News from Nowhere: A World of Difference
It's sometimes difficult to feel a great deal of sympathy with the complaints of some of the world’s most pampered and privileged people, which is unfortunate, as it hardly helps to promote the seriousness and urgency of the causes they often support.
At the end of last month, the publication of the UK’s 2021 census revealed that, for the first time in the nation’s history, fewer than half the population of the United Kingdom identified as being Christian. The previous national census, conducted in 2011, had shown 59% of people considered themselves to be Christian. This time it was down to 46%.
Other religions gained slightly but the big winner was the category of ‘no religion’, which rose from 25% to 37%. A similar shift would see those without religion in the majority in ten years’ time.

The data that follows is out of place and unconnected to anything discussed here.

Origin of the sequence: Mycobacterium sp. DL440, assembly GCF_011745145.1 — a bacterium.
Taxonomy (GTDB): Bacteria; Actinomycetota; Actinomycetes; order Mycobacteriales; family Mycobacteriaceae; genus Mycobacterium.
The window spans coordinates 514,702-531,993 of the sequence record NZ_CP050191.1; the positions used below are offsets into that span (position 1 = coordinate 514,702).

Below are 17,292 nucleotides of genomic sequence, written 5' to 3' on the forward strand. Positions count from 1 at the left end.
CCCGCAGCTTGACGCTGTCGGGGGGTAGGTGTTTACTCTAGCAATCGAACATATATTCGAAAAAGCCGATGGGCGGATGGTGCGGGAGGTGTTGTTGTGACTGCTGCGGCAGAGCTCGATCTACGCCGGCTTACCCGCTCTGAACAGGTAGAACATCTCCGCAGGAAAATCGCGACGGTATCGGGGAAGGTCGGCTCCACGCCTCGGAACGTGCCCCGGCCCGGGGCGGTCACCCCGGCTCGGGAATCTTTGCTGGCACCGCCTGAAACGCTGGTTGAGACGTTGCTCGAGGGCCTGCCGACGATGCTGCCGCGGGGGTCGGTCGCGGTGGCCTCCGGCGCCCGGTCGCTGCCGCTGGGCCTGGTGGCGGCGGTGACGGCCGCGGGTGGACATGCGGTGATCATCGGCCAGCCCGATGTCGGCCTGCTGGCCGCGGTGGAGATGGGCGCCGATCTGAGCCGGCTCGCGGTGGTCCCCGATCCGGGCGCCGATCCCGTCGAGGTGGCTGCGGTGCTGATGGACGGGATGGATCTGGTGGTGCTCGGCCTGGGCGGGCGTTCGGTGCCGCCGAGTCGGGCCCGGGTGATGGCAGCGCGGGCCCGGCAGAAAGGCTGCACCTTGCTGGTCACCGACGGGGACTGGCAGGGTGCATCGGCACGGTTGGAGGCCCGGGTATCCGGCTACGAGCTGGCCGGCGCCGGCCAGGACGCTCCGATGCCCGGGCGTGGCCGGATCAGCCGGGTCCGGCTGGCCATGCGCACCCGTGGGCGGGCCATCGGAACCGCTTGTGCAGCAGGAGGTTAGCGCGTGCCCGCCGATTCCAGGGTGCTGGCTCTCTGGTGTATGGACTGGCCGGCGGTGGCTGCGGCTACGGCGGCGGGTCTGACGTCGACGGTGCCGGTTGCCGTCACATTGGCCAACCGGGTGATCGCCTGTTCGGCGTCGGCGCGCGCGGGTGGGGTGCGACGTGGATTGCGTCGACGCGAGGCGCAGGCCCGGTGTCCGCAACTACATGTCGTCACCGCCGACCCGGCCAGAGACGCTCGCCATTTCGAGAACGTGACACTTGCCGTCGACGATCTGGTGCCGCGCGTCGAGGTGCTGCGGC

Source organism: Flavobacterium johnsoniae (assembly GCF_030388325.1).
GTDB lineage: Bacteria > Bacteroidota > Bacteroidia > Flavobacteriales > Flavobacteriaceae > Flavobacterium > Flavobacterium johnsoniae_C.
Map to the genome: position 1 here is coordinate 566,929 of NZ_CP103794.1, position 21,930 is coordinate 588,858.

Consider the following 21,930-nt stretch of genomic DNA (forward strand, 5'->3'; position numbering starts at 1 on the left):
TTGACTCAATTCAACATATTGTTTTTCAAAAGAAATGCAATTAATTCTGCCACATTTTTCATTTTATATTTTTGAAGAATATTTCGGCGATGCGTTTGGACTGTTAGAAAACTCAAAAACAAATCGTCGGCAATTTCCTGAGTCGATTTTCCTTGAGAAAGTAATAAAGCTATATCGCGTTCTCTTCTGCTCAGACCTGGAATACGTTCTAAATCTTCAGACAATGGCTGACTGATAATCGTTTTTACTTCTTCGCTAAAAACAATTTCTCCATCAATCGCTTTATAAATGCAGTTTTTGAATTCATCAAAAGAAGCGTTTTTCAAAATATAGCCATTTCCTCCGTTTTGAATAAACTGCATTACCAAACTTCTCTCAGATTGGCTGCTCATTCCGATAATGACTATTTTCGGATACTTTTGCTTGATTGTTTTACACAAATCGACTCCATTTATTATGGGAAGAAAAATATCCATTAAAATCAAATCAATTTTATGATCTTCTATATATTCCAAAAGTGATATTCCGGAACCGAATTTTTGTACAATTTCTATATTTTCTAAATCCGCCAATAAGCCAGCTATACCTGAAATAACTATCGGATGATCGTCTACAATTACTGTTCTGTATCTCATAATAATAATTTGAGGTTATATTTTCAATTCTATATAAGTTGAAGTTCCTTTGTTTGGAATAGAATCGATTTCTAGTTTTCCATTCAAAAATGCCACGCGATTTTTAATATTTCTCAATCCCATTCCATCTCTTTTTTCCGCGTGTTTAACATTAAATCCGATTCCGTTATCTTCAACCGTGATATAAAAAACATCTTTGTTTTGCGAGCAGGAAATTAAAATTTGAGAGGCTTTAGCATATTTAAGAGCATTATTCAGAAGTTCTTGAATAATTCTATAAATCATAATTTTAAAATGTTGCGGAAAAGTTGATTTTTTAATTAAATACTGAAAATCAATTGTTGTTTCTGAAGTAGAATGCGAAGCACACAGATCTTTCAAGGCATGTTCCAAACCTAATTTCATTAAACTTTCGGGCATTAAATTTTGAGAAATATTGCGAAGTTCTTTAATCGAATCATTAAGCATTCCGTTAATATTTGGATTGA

The people of Wales are the most devoutly irreligious of the lot with nearly 47% placing themselves in that category. Their team’s recent performance in the FIFA Men’s World Cup may only have added to their spiritual despair.
Britain has for a long time prided itself on its religious tolerance and its emphasis on the freedoms of worship and belief. After all, we like to remind ourselves that the first Queen Elizabeth welcomed Huguenot asylum-seekers as early as 1562, but, considering that she was as Protestant as them, hers was hardly a gesture of great theological magnanimity.
A century later, Oliver Cromwell’s particular brand of Puritanism proved rather more relaxed on Judaism than on the Quakers, the Catholics, and the more enjoyable aspects of the celebration of Christmas.
Since Cromwell’s days, sectarianism has continued to trouble the provinces of the island of Ireland; and in more recent times, the welcome that the UK has extended to non-Christian (and non-white) refugees has often been grudging, to say the least.